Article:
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Evidence for the Resurrection: Did Jesus Rise from the Dead?

The Evidence for Jesus' Resurrection
Did Jesus Really Rise from the Dead? What Are the Facts? 

The gospel offers the resurrection as evidence Jesus is Christ, the Son of God. What testimony do eyewitnesses give that He died, was buried, then arose from the dead?

The resurrection of Jesus is a fundamental proof of the gospel that He is the Christ, the Son of God, and the Savior of the world. Yet some claim that He never really died, or that the disciples stole the body, or some other theory. What are the facts? Are there witnesses to these events? If so, what is their testimony? Did Jesus really die on the cross? How was His body buried? Was He really raised from the dead? Please examine the evidence for yourself.

Introduction:

The gospel claims that, after Jesus died, He came back to life again on the third day. The apostles and New Testament Christians repeatedly preached this claim.

Specifically, the gospel claims that Jesus' resurrection gives evidence that He is who it claims Him to be.

The resurrection proves He is:

* The Christ, the Son of God - John 20:24-31; Romans 1:4
* Lord and Christ - Acts 2:32-36; 17:3; Romans 14:9; Ephesians 1:20-23
* One who forgives sins - Acts 13:30-39; Romans 4:25; Luke 24:46,47; 1 Thessalonians 1:10
* Judge of all mankind - Acts 17:30,31

The resurrection is in many ways the most basic and most substantiated of all Bible miracles. The primary purpose of miracles was to confirm a message or messenger to be from God (Mark 16:20; John 5:36; 20:30,31; Acts 2:22; 14:3; 2 Corinthians 12:11,12; Hebrews 2:3,4; 1 Kings 18:36-39; Exodus 4:1-9; 7:3-5; 14:30,31).

Jesus and His followers claimed that He is all the above things and that His resurrection proves these claims. If these claims are not true, why would God raise Him from the dead?

The resurrection is so fundamental to Jesus' claims that the apostles and first-century Christians preached it to everyone who lacked faith or had doubts, Jews or idol worshipers. We should also preach it to lead people to faith and to strengthen believers.

Yet many different theories exist regarding the events following Jesus' death.

In order to avoid accepting the resurrection, skeptics have offered several alterative explanations.

1. The theory that the disciples stole the body. This is what the soldiers who guarded His tomb were paid to say (Matt. 28:11-15).

2. The theory that Jesus did not really die but only "swooned" on the cross and then later recovered in the tomb.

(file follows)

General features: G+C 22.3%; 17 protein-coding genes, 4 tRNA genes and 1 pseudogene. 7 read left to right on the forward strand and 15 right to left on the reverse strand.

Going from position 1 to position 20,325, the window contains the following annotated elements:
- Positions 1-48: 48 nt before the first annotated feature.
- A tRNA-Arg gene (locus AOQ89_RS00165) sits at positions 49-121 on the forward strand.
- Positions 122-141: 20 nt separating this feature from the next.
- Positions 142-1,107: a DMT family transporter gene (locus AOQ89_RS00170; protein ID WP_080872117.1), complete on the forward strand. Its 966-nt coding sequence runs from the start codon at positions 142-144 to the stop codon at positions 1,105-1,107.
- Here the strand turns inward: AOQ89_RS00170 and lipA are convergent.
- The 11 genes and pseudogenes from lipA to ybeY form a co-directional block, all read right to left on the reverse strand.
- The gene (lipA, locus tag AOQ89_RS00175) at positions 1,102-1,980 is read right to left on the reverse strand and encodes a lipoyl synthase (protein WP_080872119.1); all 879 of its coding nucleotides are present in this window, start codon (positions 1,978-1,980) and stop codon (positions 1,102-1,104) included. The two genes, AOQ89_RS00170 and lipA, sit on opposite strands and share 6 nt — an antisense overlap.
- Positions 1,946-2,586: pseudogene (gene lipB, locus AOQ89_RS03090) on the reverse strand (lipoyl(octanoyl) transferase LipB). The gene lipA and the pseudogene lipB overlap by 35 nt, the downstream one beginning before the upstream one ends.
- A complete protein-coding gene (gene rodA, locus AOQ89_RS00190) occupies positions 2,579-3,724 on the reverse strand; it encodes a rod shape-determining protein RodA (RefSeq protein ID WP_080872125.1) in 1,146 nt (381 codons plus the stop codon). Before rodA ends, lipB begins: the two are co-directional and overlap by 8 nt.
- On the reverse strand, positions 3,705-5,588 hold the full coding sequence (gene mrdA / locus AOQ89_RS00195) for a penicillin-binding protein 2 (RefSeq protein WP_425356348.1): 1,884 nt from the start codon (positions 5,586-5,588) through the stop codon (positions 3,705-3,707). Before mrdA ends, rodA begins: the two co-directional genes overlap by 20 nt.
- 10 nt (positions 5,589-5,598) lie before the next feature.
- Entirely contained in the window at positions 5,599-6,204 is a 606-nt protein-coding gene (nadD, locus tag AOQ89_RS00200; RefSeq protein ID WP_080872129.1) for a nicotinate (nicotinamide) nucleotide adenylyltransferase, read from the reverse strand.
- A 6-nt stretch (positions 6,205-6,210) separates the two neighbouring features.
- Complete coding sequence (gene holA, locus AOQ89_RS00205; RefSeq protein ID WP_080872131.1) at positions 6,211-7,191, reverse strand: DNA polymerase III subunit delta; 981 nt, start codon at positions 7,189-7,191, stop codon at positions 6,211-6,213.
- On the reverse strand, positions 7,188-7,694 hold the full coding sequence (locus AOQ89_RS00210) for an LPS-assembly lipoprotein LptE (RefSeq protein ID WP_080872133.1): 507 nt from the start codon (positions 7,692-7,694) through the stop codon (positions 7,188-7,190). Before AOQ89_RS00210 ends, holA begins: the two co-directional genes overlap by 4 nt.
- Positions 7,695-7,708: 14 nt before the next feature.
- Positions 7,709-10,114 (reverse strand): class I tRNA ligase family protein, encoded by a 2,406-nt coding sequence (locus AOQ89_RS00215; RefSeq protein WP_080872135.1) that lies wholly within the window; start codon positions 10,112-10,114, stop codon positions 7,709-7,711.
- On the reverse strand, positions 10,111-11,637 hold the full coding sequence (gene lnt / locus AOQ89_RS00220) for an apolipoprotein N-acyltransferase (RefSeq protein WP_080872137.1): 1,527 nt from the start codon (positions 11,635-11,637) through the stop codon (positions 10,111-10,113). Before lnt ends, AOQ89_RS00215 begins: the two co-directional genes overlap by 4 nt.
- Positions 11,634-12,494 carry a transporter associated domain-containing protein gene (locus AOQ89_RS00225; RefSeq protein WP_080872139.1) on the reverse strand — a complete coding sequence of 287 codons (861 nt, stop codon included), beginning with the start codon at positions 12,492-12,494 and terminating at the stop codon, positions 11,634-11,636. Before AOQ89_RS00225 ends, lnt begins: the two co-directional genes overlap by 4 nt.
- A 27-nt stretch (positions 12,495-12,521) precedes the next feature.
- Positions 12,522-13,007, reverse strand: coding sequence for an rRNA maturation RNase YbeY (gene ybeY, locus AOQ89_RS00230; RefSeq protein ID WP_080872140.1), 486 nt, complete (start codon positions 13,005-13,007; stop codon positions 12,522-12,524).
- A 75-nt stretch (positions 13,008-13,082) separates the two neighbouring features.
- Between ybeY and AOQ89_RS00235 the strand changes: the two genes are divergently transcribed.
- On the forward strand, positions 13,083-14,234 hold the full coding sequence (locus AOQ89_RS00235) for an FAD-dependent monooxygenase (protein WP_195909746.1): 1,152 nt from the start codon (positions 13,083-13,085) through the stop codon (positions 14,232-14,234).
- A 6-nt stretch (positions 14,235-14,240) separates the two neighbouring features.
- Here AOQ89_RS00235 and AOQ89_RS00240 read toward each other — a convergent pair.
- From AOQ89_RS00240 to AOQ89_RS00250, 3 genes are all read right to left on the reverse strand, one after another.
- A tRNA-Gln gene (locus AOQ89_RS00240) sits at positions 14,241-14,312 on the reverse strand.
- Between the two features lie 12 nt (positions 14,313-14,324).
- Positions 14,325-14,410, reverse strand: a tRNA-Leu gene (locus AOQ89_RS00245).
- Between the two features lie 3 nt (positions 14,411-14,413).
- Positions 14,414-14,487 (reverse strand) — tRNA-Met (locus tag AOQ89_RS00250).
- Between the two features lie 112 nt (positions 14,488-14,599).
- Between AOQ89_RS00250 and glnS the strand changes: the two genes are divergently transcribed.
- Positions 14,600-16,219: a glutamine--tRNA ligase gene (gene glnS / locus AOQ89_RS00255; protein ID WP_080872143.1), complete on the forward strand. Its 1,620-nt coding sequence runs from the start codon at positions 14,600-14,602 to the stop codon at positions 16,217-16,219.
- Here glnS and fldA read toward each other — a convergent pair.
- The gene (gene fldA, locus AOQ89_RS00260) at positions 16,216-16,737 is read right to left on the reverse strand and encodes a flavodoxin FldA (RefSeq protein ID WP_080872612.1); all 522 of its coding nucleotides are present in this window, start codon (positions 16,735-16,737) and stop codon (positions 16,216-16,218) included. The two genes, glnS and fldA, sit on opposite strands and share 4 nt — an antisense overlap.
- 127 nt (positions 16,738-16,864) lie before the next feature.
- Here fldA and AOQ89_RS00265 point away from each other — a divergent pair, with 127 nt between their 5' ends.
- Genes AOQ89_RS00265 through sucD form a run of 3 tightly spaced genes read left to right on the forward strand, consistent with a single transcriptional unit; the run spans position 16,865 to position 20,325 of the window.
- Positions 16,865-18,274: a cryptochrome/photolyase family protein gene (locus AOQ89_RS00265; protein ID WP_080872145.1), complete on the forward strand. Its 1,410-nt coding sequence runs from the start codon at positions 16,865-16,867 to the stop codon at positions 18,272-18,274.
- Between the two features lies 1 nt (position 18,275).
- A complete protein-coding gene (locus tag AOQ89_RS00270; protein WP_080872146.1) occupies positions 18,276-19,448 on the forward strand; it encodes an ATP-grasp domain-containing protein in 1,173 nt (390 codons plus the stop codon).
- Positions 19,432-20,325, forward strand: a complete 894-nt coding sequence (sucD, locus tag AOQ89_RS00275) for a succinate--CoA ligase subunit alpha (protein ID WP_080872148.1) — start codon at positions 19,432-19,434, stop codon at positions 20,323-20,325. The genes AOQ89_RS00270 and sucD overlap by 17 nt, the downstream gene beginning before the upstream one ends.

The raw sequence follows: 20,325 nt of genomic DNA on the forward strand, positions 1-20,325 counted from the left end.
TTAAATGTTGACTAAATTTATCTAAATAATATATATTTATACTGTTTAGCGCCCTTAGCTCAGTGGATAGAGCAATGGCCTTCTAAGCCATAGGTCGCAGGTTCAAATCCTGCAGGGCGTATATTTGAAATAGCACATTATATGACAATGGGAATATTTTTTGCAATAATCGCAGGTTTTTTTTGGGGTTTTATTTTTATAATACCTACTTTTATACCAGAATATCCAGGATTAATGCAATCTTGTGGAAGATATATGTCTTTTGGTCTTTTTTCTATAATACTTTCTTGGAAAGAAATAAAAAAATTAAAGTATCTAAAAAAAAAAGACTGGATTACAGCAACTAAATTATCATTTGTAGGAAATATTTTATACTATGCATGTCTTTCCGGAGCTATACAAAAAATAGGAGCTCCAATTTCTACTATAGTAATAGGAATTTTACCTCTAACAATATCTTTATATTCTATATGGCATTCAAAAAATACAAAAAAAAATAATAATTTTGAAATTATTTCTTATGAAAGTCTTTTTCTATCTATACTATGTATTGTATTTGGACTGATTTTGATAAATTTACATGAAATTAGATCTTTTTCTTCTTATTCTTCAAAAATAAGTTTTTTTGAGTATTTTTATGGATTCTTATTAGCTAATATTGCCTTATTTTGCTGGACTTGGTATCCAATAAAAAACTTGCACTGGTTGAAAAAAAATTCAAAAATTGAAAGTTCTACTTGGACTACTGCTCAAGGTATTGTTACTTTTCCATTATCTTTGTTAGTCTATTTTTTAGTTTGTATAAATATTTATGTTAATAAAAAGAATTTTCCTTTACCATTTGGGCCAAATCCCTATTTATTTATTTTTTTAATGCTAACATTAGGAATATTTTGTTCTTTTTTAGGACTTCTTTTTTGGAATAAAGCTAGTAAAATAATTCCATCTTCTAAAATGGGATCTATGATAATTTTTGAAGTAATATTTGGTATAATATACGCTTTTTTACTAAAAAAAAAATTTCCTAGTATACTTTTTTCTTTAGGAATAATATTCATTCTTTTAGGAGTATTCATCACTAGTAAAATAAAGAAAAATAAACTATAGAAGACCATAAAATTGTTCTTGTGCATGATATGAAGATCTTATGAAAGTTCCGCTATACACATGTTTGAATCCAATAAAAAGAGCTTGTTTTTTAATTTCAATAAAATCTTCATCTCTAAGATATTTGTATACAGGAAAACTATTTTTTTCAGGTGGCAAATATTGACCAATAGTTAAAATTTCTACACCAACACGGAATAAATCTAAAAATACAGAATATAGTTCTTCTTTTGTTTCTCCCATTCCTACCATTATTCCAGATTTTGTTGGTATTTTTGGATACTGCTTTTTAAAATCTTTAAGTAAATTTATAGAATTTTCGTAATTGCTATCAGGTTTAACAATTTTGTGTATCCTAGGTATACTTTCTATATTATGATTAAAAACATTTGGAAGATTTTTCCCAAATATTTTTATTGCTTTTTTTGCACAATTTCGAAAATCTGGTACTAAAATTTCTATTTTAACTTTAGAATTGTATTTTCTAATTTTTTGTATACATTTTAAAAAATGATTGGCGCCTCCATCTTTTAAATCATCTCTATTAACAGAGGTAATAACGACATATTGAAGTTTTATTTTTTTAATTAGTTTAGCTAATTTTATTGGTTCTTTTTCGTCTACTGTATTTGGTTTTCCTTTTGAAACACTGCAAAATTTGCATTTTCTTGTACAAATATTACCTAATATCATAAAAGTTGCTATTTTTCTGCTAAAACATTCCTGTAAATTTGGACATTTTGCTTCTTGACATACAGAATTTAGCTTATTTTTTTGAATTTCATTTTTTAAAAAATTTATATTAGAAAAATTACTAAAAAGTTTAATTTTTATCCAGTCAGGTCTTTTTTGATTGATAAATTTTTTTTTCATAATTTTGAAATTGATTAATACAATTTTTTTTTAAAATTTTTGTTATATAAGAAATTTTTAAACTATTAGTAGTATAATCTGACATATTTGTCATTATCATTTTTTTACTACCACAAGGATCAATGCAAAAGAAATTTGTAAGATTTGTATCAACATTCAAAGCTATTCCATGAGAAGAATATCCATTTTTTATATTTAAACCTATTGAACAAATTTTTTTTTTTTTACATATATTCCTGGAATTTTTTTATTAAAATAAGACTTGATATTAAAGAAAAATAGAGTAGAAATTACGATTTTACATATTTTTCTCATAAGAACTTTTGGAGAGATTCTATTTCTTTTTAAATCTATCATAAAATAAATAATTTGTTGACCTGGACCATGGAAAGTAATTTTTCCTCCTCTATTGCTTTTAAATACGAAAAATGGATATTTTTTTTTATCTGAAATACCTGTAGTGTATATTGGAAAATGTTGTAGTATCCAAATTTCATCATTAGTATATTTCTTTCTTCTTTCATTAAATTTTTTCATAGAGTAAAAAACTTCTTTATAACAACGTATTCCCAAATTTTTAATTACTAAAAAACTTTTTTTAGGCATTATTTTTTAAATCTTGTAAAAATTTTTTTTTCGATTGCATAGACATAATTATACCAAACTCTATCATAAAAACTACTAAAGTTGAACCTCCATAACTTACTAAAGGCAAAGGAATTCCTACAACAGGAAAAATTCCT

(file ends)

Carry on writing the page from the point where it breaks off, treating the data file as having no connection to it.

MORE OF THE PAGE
3. The theory that the disciples had "hallucinations" and only imagined they saw Jesus alive after the crucifixion.

The purpose of this study is to examine the events surrounding Jesus' death to see what conclusion best fits the evidence.

We will consider the testimony of those who witnessed the events, much like the testimony of witnesses is examined in a courtroom.

The Bible acknowledges the testimony of witnesses as valid evidence in establishing the facts of a historic event: John 8:17; Matthew 18:16; 2 Corinthians 13:1; Deuteronomy 19:15.

Testimony needs to be examined in light of the number of witnesses, their honesty, rationality, and consistency, and their opportunity to observe the events closely and personally. Consider the evidence regarding Jesus' resurrection.


I. Events Prior to Jesus' Death


A. Old Testament Predictions of the Resurrection

Luke 24:46 - Jesus and His apostles repeatedly claimed that Old Testament prophets had predicted His resurrection (see also Luke 18:31-34; Acts 17:3; 26:22,23; 1 Cor. 15:4). What prophecies would this refer to?

Isaiah 53:7-10 - This passage is acknowledged to be a prediction of Christ (cf. Acts 8:29-35). He would be led as a lamb to the slaughter (v7), cut off from the living (v8), made an offering for sin (v10), die, and be buried (v9). But then He would prolong His days and see His seed (v10). How could this be unless He came back to life?

Psalms 16:9,10 is quoted and explained in Acts 13:29-39 (cf. 2:23-32). It predicts One who would not see corruption nor His soul remain in Hades (the realm of spirits of dead men). It cannot apply to David who spoke it, because he did see corruption. Rather, he spoke as a prophet referring to the resurrection of Christ (2:30,31). He did not corrupt, because He came back to life.